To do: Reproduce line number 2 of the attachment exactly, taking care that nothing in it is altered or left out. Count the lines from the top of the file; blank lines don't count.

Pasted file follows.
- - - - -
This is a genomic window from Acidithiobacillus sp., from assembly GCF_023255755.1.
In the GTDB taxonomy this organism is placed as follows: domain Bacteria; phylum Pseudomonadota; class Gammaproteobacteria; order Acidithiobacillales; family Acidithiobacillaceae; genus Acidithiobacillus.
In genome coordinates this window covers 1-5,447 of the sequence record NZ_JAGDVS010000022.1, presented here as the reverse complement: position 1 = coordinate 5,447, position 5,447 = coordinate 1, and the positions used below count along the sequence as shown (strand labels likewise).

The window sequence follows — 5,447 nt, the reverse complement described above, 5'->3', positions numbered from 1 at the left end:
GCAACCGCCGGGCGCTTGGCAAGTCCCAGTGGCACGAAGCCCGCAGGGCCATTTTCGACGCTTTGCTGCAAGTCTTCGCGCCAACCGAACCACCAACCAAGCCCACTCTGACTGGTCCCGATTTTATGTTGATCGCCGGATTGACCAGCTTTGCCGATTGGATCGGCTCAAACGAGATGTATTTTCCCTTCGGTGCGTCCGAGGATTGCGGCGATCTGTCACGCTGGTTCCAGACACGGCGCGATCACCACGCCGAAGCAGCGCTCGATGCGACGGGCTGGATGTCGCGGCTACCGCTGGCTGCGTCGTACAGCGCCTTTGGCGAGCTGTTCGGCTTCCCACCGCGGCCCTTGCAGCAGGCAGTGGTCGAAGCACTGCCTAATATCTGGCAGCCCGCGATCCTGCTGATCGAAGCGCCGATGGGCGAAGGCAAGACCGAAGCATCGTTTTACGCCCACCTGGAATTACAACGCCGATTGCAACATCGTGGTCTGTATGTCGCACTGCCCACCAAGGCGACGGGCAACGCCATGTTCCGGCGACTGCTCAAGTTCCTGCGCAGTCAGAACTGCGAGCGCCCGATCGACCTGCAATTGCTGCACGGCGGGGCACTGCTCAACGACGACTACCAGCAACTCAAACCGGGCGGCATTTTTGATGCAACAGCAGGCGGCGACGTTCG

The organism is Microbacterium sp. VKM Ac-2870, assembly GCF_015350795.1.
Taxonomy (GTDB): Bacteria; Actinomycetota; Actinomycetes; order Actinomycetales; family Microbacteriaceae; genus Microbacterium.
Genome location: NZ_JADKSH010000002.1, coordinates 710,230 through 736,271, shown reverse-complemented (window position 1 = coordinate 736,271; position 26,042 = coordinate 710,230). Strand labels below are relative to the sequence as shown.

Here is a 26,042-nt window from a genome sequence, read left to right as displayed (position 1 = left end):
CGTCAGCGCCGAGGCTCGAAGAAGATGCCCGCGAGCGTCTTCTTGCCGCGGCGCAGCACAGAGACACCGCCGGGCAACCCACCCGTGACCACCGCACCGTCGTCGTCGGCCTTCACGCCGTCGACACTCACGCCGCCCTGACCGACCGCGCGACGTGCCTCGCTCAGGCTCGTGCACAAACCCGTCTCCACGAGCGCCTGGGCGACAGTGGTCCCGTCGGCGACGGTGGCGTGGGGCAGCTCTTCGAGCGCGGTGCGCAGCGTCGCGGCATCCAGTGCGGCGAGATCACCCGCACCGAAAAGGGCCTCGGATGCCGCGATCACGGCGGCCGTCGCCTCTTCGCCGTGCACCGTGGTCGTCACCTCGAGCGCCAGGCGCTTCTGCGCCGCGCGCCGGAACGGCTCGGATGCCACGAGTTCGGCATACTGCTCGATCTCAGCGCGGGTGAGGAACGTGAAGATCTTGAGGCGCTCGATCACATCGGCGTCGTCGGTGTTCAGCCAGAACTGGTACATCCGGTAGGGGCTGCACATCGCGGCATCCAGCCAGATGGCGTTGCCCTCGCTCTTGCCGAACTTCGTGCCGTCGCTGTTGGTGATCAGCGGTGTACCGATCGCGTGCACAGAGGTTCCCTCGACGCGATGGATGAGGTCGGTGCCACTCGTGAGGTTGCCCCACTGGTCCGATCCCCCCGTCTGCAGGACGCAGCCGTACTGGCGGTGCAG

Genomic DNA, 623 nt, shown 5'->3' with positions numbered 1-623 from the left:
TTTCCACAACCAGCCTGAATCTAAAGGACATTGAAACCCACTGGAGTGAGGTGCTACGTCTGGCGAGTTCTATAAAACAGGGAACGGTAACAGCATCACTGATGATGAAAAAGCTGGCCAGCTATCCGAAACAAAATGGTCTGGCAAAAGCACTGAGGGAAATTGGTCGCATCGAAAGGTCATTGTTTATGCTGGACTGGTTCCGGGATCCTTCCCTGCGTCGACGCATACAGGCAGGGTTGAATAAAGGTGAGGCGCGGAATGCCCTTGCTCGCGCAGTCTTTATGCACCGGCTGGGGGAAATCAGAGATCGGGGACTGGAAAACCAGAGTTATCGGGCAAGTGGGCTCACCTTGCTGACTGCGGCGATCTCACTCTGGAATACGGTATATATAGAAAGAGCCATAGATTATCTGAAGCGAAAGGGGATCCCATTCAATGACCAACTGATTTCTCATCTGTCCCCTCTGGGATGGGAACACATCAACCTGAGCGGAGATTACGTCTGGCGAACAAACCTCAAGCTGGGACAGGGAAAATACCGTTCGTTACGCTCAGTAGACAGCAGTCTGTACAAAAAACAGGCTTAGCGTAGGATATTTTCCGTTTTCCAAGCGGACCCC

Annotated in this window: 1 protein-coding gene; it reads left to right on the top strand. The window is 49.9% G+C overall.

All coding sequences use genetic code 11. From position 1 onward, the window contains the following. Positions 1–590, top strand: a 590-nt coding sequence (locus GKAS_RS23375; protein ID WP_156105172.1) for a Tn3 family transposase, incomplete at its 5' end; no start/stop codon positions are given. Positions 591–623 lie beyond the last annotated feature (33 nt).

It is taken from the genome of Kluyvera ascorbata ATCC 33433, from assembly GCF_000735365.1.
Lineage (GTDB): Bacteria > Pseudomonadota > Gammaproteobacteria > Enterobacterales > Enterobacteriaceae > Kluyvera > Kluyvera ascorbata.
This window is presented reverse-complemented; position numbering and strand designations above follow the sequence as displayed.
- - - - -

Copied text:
In the GTDB taxonomy this organism is placed as follows: domain Bacteria; phylum Pseudomonadota; class Gammaproteobacteria; order Acidithiobacillales; family Acidithiobacillaceae; genus Acidithiobacillus.